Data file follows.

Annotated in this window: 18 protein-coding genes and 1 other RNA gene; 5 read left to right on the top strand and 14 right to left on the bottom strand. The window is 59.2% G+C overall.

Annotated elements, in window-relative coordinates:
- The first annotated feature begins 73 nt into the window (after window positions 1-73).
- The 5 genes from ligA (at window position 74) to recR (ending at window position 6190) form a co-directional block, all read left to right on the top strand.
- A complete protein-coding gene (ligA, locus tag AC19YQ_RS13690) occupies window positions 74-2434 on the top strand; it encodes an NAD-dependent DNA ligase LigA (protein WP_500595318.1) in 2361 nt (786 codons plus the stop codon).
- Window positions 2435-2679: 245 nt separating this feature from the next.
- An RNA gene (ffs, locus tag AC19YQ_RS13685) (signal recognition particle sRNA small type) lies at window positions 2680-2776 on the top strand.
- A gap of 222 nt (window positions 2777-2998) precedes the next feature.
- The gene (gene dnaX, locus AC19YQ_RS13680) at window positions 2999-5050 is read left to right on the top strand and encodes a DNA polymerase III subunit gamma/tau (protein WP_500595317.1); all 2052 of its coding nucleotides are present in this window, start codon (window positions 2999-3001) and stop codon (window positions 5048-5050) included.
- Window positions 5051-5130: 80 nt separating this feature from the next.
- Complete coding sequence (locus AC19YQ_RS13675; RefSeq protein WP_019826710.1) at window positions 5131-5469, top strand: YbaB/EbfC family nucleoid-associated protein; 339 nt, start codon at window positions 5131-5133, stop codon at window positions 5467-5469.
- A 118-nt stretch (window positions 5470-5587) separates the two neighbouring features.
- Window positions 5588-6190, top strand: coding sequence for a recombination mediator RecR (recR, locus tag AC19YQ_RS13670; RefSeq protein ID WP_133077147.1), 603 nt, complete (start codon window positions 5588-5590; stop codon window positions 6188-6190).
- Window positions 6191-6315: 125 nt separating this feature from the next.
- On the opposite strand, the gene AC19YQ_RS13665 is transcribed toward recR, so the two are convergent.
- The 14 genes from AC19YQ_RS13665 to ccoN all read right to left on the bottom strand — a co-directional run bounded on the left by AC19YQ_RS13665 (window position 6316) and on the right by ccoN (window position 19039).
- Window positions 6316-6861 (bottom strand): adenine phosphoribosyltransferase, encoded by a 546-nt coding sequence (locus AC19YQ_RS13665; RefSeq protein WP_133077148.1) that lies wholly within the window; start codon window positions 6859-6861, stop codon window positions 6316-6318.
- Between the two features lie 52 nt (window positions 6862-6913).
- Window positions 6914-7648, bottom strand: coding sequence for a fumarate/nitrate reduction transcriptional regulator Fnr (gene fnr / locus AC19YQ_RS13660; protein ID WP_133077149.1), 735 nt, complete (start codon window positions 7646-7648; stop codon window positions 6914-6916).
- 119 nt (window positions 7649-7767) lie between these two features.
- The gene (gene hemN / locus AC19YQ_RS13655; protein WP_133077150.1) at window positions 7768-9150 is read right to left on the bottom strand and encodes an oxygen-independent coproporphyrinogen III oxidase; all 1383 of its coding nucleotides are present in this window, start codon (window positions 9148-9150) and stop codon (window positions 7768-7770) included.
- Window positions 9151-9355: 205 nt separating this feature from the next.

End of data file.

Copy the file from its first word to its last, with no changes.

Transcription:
Annotated in this window: 18 protein-coding genes and 1 other RNA gene; 5 read left to right on the top strand and 14 right to left on the bottom strand. The window is 59.2% G+C overall.

Annotated elements, in window-relative coordinates:
- The first annotated feature begins 73 nt into the window (after window positions 1-73).
- The 5 genes from ligA (at window position 74) to recR (ending at window position 6190) form a co-directional block, all read left to right on the top strand.
- A complete protein-coding gene (ligA, locus tag AC19YQ_RS13690) occupies window positions 74-2434 on the top strand; it encodes an NAD-dependent DNA ligase LigA (protein WP_500595318.1) in 2361 nt (786 codons plus the stop codon).
- Window positions 2435-2679: 245 nt separating this feature from the next.
- An RNA gene (ffs, locus tag AC19YQ_RS13685) (signal recognition particle sRNA small type) lies at window positions 2680-2776 on the top strand.
- A gap of 222 nt (window positions 2777-2998) precedes the next feature.
- The gene (gene dnaX, locus AC19YQ_RS13680) at window positions 2999-5050 is read left to right on the top strand and encodes a DNA polymerase III subunit gamma/tau (protein WP_500595317.1); all 2052 of its coding nucleotides are present in this window, start codon (window positions 2999-3001) and stop codon (window positions 5048-5050) included.
- Window positions 5051-5130: 80 nt separating this feature from the next.
- Complete coding sequence (locus AC19YQ_RS13675; RefSeq protein WP_019826710.1) at window positions 5131-5469, top strand: YbaB/EbfC family nucleoid-associated protein; 339 nt, start codon at window positions 5131-5133, stop codon at window positions 5467-5469.
- A 118-nt stretch (window positions 5470-5587) separates the two neighbouring features.
- Window positions 5588-6190, top strand: coding sequence for a recombination mediator RecR (recR, locus tag AC19YQ_RS13670; RefSeq protein ID WP_133077147.1), 603 nt, complete (start codon window positions 5588-5590; stop codon window positions 6188-6190).
- Window positions 6191-6315: 125 nt separating this feature from the next.
- On the opposite strand, the gene AC19YQ_RS13665 is transcribed toward recR, so the two are convergent.
- The 14 genes from AC19YQ_RS13665 to ccoN all read right to left on the bottom strand — a co-directional run bounded on the left by AC19YQ_RS13665 (window position 6316) and on the right by ccoN (window position 19039).
- Window positions 6316-6861 (bottom strand): adenine phosphoribosyltransferase, encoded by a 546-nt coding sequence (locus AC19YQ_RS13665; RefSeq protein WP_133077148.1) that lies wholly within the window; start codon window positions 6859-6861, stop codon window positions 6316-6318.
- Between the two features lie 52 nt (window positions 6862-6913).
- Window positions 6914-7648, bottom strand: coding sequence for a fumarate/nitrate reduction transcriptional regulator Fnr (gene fnr / locus AC19YQ_RS13660; protein ID WP_133077149.1), 735 nt, complete (start codon window positions 7646-7648; stop codon window positions 6914-6916).
- 119 nt (window positions 7649-7767) lie between these two features.
- The gene (gene hemN / locus AC19YQ_RS13655; protein WP_133077150.1) at window positions 7768-9150 is read right to left on the bottom strand and encodes an oxygen-independent coproporphyrinogen III oxidase; all 1383 of its coding nucleotides are present in this window, start codon (window positions 9148-9150) and stop codon (window positions 7768-7770) included.
- Window positions 9151-9355: 205 nt separating this feature from the next.